The other day I was searching old fiction files for a few cuts that we were thinking of using in this new radio documentary we are producing on the creative economy of the north woods. There was a collection of short stories that I called “Leaving Lake Country” about growing up here and feeling a cloud of despair and readiness to run. There were two mystery novels, and one I slipped into and started reading it for minute. Suddenly I had the strangest feeling of both familiarity (I had written this) and coming upon a total stranger (who wrote this?) I read further into the story and suddenly I felt like somebody slammed me on the shoulder. The feeling was actually physical. It was the strangest sensation of grief and sadness—and being knocked alongside the head.
When I fall into writing a novel it is like falling into a long and sometimes ugly and sometimes beautiful love affair. It takes me deeply into myself.
It has been a long time since I had that feeling.
In a way, I think I gave up on myself, and I don’t care for the feeling. Something I love so much I do not do? For years I worked very hard to find the right agent and publisher and it became such a chore of frustration and heartbreak. So, I figured I could avoid all that heartbreak by simply not writing any more novels.
Instead I have given all my energies these past few years to building a house and beautiful gardens. I love my house and gardens, but something else in me wants to be planted. Or something inside of me wants now to go live in the house and this house is my own spirit.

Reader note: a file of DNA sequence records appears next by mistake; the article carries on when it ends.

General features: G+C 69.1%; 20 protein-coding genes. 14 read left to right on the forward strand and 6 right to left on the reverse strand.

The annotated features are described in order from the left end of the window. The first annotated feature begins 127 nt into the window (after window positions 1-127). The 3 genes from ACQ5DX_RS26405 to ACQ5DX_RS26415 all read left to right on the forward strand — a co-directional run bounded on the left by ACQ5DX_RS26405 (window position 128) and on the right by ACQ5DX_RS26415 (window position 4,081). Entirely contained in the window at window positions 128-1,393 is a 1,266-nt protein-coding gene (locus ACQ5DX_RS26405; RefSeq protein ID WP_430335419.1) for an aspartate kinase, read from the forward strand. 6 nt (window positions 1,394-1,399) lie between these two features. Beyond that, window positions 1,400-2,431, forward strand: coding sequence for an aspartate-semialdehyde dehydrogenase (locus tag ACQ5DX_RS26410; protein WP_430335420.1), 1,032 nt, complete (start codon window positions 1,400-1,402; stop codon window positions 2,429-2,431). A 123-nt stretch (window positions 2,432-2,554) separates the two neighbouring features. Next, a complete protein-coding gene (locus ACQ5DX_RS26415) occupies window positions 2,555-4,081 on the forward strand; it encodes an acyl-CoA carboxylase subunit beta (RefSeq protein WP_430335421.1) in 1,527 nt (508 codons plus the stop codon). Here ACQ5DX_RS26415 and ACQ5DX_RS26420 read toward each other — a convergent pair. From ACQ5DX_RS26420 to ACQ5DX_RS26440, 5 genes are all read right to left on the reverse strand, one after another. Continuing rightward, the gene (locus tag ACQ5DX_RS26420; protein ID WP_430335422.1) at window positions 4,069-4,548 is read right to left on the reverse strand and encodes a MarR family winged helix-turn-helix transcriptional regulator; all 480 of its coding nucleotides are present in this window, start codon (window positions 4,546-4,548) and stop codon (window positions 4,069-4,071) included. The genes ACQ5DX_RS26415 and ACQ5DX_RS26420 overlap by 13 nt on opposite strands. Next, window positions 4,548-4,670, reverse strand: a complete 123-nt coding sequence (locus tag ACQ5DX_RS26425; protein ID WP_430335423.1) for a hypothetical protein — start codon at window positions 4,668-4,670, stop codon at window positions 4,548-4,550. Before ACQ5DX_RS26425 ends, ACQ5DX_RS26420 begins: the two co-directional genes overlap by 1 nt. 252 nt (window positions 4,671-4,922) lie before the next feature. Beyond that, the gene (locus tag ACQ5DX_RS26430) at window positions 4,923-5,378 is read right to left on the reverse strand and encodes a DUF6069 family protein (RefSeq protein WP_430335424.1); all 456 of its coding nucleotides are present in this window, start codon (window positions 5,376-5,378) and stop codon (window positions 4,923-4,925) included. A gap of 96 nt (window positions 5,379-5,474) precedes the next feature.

Here is the passage of the mystery novel I came across . . . the one that slammed me. The story takes place up here in this beautiful North country. This particular passage is from a disturbed Ojibwa mother named Clarice who is trying to recover from addiction and a very hard life. Her goal is to get back to her grown daughter to heal a broken relationship. An unusual Samoan woman in the cities (Manoa) has taken her under her wing to try to heal her. Manoa gives her a notebook and tells her to write down everything she remembers from her growing up years on the Leech Lake Reservation. This is part of what she wrote. (warning–contains graphic language)
I should just hand Manoa this goddamn notebook and end it here. Manoa said my spirit is lost if I don’t write it all down. I already know my spirit has gone far, far, away. It went away when I was eight.
Walk straight in, Manoa said.
I grew up on the Tract 33 in Cass Lake, Minnesota. Cass Lake is one of the most beautiful places on earth and when I was little, I knew it. I knew we didn’t have money, and I knew things were screwed up, but it didn’t seem to matter because I had the woods, the lakes, my sister, and the books. Nobody really knew this but every night I read underneath my blanket with a flashlight. Books I got from my teachers, from the library. Once I found a whole pile of books thrown away in a box behind the library. I dragged that old box home and read every one. The woods, my sister, and the books; I didn’t need anything else.
I created fairyland in the woods between the tract and the Cass Lake Marina. Nothing could touch me there. Only the magic. My secret garden was bigger than the world. My little sister, Agnes, and I were like animals living in the woods. Nobody cared where we went or what we did and sometimes we’d pack sandwiches and stay away until late at night. We didn’t much like to be home.